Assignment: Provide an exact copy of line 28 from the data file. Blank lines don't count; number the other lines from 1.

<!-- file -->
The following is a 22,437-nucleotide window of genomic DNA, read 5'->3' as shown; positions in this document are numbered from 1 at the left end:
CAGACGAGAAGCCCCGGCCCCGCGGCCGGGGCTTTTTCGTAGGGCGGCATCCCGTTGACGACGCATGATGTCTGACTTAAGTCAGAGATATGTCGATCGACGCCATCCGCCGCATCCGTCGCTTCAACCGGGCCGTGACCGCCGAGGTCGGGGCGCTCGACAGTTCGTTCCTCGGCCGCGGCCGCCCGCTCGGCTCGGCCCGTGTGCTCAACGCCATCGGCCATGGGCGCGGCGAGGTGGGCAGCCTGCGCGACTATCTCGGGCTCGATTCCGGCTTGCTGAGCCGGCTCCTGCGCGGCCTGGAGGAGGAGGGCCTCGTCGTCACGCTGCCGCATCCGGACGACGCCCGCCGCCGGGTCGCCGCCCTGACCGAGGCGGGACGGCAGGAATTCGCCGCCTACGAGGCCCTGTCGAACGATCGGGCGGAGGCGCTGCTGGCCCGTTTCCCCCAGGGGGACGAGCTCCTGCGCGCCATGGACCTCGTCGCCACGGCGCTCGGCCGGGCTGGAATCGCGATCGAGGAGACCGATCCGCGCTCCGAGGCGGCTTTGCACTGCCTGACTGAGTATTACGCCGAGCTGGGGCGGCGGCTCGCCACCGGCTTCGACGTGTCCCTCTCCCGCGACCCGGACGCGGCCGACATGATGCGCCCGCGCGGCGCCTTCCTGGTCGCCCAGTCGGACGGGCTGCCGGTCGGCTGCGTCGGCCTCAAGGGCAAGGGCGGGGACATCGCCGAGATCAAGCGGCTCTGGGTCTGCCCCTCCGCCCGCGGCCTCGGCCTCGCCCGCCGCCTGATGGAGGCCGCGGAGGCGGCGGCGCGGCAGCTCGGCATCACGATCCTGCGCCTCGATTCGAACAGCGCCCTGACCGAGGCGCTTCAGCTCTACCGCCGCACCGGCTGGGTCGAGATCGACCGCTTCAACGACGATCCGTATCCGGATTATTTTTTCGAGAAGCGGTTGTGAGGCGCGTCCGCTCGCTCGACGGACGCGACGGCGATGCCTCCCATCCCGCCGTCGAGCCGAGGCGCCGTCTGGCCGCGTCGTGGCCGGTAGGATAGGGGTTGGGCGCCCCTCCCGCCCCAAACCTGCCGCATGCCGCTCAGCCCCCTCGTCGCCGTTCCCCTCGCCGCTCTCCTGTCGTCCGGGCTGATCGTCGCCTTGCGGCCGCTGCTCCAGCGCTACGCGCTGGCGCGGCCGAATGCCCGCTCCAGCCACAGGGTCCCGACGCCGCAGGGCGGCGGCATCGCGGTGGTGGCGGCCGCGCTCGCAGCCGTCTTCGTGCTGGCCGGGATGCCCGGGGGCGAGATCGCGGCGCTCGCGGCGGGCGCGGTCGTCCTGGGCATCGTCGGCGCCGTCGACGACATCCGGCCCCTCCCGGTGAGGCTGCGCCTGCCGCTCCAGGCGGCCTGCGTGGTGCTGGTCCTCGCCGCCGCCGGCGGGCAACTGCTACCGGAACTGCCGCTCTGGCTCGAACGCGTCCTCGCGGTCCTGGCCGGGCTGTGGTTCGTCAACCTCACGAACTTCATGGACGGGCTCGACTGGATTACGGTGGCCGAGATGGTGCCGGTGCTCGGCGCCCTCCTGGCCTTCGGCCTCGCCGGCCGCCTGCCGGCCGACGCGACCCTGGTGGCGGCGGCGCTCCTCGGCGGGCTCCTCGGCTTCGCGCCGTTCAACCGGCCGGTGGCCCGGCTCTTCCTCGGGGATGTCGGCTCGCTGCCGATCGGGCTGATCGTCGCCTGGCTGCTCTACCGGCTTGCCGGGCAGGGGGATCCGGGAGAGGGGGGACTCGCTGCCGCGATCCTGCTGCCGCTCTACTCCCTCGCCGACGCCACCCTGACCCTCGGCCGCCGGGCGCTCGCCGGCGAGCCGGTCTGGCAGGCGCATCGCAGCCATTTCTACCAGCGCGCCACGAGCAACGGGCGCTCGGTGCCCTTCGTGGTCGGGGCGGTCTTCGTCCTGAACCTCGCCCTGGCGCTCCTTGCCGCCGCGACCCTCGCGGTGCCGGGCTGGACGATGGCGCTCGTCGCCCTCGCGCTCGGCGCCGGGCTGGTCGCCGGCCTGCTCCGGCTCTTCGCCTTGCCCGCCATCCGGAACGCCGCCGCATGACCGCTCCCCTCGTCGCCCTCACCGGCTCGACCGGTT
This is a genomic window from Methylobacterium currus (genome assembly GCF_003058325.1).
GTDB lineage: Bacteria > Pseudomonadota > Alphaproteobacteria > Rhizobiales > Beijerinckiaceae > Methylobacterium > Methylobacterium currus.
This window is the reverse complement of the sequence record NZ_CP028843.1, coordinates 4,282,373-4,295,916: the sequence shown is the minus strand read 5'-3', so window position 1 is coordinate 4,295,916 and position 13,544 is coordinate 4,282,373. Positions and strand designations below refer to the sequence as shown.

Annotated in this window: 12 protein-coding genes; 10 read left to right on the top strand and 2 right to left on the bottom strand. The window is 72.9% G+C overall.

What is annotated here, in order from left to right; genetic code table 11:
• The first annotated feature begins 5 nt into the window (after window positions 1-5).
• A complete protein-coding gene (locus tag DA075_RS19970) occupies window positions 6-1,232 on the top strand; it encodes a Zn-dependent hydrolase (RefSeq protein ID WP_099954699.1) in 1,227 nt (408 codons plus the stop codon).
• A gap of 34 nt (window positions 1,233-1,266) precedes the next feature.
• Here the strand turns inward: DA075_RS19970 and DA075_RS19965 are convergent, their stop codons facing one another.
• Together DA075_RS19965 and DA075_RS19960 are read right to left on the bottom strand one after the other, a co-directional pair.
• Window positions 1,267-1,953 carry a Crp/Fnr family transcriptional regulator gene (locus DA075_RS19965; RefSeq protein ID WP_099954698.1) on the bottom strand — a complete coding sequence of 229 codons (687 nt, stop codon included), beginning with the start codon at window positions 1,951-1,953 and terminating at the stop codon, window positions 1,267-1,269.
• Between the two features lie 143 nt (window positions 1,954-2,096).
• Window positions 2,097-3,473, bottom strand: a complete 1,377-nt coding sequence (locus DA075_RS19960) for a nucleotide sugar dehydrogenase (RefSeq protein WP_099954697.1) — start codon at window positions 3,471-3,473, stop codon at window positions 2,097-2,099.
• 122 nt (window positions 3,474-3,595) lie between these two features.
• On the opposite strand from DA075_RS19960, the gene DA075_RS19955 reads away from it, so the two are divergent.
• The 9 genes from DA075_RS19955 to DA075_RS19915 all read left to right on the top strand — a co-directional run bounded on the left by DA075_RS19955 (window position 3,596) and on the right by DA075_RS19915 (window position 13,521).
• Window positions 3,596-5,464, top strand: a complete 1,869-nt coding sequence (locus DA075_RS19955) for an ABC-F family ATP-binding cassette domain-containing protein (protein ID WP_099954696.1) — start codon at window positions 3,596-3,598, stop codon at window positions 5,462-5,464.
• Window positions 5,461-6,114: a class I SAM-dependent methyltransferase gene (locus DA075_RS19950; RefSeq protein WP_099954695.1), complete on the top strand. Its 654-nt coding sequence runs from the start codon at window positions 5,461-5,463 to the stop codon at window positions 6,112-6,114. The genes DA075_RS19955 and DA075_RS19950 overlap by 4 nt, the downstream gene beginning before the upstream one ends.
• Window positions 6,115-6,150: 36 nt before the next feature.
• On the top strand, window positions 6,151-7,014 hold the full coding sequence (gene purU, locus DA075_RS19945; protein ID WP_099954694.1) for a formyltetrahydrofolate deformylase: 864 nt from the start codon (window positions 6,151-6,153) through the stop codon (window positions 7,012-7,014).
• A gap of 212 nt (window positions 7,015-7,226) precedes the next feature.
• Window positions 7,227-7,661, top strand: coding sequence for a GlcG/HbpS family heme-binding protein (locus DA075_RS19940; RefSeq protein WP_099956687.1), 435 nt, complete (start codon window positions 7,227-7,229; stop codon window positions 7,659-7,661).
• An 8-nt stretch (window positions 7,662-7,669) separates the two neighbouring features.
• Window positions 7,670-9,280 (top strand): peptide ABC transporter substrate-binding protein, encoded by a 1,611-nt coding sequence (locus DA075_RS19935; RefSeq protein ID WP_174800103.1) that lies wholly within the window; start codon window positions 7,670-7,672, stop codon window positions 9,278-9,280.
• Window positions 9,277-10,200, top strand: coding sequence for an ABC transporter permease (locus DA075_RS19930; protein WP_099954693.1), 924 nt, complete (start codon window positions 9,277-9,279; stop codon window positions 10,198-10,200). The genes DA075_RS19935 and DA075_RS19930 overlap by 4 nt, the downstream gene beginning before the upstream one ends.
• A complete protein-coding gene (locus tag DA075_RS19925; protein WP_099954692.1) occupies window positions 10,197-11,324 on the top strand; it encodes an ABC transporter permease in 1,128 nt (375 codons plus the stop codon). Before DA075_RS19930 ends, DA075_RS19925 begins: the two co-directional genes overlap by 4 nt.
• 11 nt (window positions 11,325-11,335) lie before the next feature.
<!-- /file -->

• A complete protein-coding gene (locus tag DA075_RS19925; protein WP_099954692.1) occupies window positions 10,197-11,324 on the top strand; it encodes an ABC transporter permease in 1,128 nt (375 codons plus the stop codon). Before DA075_RS19930 ends, DA075_RS19925 begins: the two co-directional genes overlap by 4 nt.